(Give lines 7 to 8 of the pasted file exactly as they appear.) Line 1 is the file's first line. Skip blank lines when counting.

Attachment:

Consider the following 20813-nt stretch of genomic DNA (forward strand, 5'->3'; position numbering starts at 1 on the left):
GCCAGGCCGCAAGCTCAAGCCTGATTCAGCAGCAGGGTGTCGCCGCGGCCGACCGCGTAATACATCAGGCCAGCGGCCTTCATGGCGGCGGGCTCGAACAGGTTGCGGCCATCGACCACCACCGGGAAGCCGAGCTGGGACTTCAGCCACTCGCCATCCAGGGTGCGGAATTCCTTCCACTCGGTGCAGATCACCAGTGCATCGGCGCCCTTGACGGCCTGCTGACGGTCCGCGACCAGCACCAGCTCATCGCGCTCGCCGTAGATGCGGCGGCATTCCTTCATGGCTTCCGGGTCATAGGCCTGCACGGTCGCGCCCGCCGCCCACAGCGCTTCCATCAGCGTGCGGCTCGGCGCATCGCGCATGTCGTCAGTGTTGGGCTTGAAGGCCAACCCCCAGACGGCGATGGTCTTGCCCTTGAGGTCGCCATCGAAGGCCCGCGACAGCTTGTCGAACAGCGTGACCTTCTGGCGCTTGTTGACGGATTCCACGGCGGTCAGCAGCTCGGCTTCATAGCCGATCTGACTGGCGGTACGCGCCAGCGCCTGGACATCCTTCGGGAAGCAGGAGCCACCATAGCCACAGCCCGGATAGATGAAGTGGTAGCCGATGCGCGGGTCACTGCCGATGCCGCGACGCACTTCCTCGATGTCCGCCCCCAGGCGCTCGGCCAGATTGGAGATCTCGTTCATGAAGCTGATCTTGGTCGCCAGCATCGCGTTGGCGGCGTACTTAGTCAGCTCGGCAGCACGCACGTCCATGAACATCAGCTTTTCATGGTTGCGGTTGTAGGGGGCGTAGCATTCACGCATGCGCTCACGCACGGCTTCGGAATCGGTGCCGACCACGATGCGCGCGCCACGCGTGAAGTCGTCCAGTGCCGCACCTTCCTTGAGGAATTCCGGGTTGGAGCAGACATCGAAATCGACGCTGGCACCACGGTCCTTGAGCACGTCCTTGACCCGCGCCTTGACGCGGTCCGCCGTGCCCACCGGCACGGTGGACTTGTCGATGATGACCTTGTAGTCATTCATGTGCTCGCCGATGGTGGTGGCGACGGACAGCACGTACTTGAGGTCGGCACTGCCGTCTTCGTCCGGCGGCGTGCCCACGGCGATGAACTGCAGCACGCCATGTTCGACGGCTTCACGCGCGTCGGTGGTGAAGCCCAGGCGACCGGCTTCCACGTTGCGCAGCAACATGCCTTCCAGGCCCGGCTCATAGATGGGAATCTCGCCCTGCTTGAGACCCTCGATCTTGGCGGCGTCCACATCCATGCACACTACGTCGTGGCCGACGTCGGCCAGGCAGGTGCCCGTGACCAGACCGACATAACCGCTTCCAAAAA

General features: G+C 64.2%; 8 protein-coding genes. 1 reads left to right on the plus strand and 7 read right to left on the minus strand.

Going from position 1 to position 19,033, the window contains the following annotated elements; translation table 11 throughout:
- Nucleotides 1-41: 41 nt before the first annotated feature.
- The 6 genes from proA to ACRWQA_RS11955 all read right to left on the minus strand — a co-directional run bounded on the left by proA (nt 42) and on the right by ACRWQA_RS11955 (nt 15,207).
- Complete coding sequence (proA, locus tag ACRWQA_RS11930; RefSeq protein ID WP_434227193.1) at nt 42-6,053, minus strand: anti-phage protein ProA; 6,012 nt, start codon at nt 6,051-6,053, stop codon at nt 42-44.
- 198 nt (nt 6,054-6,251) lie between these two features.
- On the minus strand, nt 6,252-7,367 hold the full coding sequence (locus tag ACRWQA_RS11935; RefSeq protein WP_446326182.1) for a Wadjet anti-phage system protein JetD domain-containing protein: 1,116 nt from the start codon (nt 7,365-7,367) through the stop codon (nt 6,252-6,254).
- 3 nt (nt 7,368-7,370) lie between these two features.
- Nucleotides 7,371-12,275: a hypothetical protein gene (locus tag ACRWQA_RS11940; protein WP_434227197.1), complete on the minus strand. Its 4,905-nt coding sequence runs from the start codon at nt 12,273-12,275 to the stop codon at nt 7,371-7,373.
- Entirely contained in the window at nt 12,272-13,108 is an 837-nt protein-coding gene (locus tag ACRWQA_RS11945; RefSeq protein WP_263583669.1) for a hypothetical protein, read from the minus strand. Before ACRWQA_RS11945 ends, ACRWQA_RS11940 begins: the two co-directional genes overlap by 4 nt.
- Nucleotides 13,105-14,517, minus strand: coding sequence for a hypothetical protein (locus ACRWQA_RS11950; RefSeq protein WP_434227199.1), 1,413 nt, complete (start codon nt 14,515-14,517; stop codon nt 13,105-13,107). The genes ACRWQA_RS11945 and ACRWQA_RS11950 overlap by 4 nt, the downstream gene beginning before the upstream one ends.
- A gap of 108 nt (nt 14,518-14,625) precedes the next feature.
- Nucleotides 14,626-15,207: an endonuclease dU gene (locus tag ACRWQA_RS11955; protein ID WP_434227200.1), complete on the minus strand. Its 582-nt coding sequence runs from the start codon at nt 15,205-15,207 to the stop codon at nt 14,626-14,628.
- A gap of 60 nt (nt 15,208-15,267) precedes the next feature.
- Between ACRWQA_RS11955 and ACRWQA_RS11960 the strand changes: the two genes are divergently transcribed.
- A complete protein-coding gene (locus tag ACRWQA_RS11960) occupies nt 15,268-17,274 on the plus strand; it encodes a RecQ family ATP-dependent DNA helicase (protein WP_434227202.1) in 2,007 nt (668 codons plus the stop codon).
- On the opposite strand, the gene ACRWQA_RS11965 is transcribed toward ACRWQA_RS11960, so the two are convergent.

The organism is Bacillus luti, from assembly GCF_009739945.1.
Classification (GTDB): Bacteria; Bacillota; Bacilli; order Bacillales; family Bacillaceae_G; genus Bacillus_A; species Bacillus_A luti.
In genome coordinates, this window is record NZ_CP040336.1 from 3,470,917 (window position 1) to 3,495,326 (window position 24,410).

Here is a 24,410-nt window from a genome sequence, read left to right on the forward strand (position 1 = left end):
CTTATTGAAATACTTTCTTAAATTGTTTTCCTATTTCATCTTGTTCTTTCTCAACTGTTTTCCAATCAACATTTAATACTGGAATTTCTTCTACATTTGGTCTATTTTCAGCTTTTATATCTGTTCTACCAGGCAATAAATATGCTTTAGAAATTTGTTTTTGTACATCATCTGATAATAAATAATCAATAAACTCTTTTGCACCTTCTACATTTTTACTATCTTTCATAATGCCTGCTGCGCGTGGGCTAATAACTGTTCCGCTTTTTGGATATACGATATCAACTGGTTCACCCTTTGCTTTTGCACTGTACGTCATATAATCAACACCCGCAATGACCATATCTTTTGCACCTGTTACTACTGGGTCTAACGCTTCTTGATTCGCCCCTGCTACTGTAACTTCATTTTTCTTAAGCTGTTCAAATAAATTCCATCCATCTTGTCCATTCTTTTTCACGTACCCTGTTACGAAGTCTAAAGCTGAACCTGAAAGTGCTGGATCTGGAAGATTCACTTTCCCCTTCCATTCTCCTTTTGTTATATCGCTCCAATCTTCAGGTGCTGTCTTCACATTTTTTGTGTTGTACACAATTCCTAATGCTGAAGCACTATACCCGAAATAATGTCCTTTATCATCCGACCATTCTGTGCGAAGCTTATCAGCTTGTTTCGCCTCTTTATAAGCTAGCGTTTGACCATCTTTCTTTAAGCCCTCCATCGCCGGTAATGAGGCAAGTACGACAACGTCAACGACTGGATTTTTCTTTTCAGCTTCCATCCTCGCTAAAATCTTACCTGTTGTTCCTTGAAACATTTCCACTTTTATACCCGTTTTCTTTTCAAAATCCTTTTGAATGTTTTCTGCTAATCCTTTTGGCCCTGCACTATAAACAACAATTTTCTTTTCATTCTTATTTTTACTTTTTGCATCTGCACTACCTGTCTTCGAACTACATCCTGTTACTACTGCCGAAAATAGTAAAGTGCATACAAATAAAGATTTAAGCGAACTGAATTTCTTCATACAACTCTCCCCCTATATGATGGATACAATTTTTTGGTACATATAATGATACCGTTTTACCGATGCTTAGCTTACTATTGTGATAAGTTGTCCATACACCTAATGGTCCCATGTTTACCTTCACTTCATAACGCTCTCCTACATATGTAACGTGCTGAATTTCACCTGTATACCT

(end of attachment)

- Complete coding sequence (proA, locus tag ACRWQA_RS11930; RefSeq protein ID WP_434227193.1) at nt 42-6,053, minus strand: anti-phage protein ProA; 6,012 nt, start codon at nt 6,051-6,053, stop codon at nt 42-44.
- 198 nt (nt 6,054-6,251) lie between these two features.